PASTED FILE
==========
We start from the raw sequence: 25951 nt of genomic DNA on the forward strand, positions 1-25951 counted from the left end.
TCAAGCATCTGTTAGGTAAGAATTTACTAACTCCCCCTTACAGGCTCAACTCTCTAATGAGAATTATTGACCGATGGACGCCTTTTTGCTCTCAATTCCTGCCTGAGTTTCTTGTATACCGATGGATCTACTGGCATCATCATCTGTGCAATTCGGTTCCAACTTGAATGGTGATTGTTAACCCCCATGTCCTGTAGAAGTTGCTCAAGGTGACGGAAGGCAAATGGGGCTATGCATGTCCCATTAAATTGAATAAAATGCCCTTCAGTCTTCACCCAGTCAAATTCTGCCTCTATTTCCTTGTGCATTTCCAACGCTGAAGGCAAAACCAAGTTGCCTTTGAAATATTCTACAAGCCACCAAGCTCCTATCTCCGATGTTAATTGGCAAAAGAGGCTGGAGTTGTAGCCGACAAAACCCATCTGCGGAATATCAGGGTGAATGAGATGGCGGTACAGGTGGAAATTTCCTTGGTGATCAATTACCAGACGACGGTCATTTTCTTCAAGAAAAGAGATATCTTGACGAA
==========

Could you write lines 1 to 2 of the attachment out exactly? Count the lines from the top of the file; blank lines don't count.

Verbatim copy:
We start from the raw sequence: 25951 nt of genomic DNA on the forward strand, positions 1-25951 counted from the left end.
TCAAGCATCTGTTAGGTAAGAATTTACTAACTCCCCCTTACAGGCTCAACTCTCTAATGAGAATTATTGACCGATGGACGCCTTTTTGCTCTCAATTCCTGCCTGAGTTTCTTGTATACCGATGGATCTACTGGCATCATCATCTGTGCAATTCGGTTCCAACTTGAATGGTGATTGTTAACCCCCATGTCCTGTAGAAGTTGCTCAAGGTGACGGAAGGCAAATGGGGCTATGCATGTCCCATTAAATTGAATAAAATGCCCTTCAGTCTTCACCCAGTCAAATTCTGCCTCTATTTCCTTGTGCATTTCCAACGCTGAAGGCAAAACCAAGTTGCCTTTGAAATATTCTACAAGCCACCAAGCTCCTATCTCCGATGTTAATTGGCAAAAGAGGCTGGAGTTGTAGCCGACAAAACCCATCTGCGGAATATCAGGGTGAATGAGATGGCGGTACAGGTGGAAATTTCCTTGGTGATCAATTACCAGACGACGGTCATTTTCTTCAAGAAAAGAGATATCTTGACGAA